Government Office Buildings Throughout China Awe Inspiring

A Chinese government building in Tangshan.

Recently, Chinese netizens on various different popular Chinese BBS internet discussion forums have begun circulating and collectively contributing to a collection of photographs taken all around China. With a name that sounds similar to the recent “Photograph and Rescue Child Beggars” campaign, the “Photograph Your Area’s Government Office Building” Chinese netizen phenomenon “exposes” the government office buildings found in various provinces, counties, cities, and towns throughout China that “cause people to stare in awe”. It is said that these photos reveal that the scale and splendor of government office buildings even in impoverished areas of China’s western interior certainly do not “lose in the slightest” to those in China’s wealthier coastal areas.

Here, we have collected the images that have been posted by netizens so far on several posts found on Mop, China.com, & KDS.

Yantai city, Shandong province:

A Chinese government building in Yantai city of Shandong province, China.

A Chinese government building in Yantai city of Shandong province, China.

Tai’an city, Shandong province:

A Chinese government building in Taian city of Shandong province, China.

Qingyang city, Gansu province:

A Chinese government building in Qingyang city of Gansu province, China.

Shanghai:

A Chinese government building in Shanghai, China.

A Chinese government building in Shanghai, China.

Bayannaoer city, Inner Mongolia:

A Chinese government building in Baiyannaoer city of Inner Mongolia, China.

A Chinese government building in Baiyannaoer city of Inner Mongolia, China.

A Chinese government building in Baiyannaoer city of Inner Mongolia, China.

Luliang city, Shanxi province:

A Chinese government building in Luliang city of Shanxi, China.

Shuozhou city, Shanxi province:

A Chinese government building in Shuozhou city of Shanxi, China.

Yuncheng city, Shanxi province:

A Chinese government building in Yuncheng city of Shanxi, China.

Chongqing:

A Chinese government building in Chongqing.

Hebi city, Henan province:

A Chinese government building in Hebi city of Henan, China.

Laiwu city, Shandong province:

A Chinese government building in Laiwu city of Shandong, China.

Linfeng city, Shanxi province:

A Chinese government building in Linfeng city of Shanxi, China.

Wenzhou city, Zhejiang province:

A Chinese government building in Wenzhou city of Zhejiang, China.

Anhui province:

A Chinese government building in Anhui, China.

Sanya city, Hainan island:

A Chinese government building in Sanya city of Hainan, China.

Tieling city, Liaoning province:

A Chinese government building in Tieling city of Liaoning, China.

Luoyang city, Henan province.

A Chinese government building in Luoyang city of Henan, China.

Xinxiang city, Henan province:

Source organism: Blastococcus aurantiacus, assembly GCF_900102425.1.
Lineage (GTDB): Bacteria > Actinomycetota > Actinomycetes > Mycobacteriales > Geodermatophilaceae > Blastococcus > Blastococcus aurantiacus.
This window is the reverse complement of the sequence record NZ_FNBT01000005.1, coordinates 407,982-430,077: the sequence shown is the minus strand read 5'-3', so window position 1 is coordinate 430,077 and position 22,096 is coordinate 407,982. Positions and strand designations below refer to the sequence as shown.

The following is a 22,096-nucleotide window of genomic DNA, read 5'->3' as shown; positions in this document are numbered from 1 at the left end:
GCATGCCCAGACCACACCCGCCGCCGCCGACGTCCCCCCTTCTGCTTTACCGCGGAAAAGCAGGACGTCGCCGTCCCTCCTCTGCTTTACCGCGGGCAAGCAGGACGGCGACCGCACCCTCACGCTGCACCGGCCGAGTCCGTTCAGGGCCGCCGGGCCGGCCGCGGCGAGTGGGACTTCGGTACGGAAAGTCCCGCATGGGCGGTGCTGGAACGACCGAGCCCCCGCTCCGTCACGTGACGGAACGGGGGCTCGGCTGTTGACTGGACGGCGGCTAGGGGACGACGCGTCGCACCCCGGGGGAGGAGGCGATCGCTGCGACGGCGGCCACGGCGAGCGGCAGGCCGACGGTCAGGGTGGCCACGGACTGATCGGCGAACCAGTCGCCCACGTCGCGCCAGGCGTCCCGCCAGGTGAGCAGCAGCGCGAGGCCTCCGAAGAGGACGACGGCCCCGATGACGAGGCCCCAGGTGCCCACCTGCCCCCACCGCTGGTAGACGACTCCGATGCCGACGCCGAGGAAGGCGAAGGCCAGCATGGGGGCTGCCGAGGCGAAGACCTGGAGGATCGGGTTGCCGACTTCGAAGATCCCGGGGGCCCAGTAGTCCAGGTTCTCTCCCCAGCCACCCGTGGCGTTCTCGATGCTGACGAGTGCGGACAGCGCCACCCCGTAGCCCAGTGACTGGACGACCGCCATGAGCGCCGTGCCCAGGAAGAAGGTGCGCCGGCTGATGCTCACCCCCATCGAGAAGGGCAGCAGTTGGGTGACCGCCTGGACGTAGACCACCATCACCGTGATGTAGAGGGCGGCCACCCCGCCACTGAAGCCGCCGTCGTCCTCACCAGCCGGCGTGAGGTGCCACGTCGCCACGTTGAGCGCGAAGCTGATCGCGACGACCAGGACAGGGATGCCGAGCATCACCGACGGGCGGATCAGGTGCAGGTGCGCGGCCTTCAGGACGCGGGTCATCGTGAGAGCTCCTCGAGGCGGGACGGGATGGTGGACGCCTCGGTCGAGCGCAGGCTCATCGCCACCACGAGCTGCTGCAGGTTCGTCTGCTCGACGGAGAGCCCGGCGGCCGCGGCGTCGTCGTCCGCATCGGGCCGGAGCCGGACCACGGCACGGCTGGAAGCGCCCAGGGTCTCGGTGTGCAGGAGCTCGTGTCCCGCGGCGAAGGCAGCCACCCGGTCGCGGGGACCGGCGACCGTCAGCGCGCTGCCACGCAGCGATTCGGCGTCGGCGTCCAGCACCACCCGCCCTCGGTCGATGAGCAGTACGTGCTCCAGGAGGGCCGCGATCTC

A Chinese government building in Xinxiang city of Henan, China.

A Chinese government building in Xinxiang city of Henan, China.

A Chinese government building in Xinxiang city of Henan, China.

Hukou county, Jiujiang city, Jiangxi province:

A Chinese government building in Hukou county of Jiujiang city of Jiangxi, China.

Ruichang city, Jiangxi province:

A Chinese government building in Ruichang city of Jiangxi, China.

Unknown:

A huge government office building in China.

An extravagant Chinese government office building in China.

An expansive Chinese government office building in China.

A beautiful Chinese government office building in China.

A large Chinese government office building in China.

A vast Chinese government office building in China.

A majestic Chinese government office building in China.

An opulent Chinese government office building in China.

Jiedong county, Guangdong province:

A Chinese government building in Jiedong county of Guangdong, China.

Chengdu city, Sichuan province:

A Chinese government building in Chengdu city of Sichuan, China.

A Chinese government building in Chengdu city of Sichuan, China.

A Chinese government building in Chengdu city of Sichuan, China.

A Chinese government building in Chengdu city of Sichuan, China.

Shangrao city, Jiangxi province:

A Chinese government building in Shangrao city of Jiangxi, China.

A Chinese government building in Shangrao city of Jiangxi, China.

Tanghe county, Nanyang city, Henan province:

A Chinese government building in Tanghe county of Nanyang city of Henan, China.

Guye county, Tangshan city, Hebei province:

A Chinese government building in Tangshan.

Hai’an county, Nantong city, Jiangsu province:

A Chinese government building in Hai'an county of Nantong city of Jiangsu, China.

Daqing city, Heilongjiang province:

A Chinese government building in Daqing city of Heilongjiang, China.

Wuxi city, Jiangsu province:

A Chinese government building in Wuxi city of Jiangsu, China.

A Chinese government building in Wuxi city of Jiangsu, China.

A Chinese government building in Wuxi city of Jiangsu, China.

A Chinese government building in Wuxi city of Jiangsu, China.

A Chinese government building in Wuxi city of Jiangsu, China.

Dazhou city, Sichuan province:

A Chinese government building in Dazhou city of Sichuan, China.

Fuyang city, Anhui province: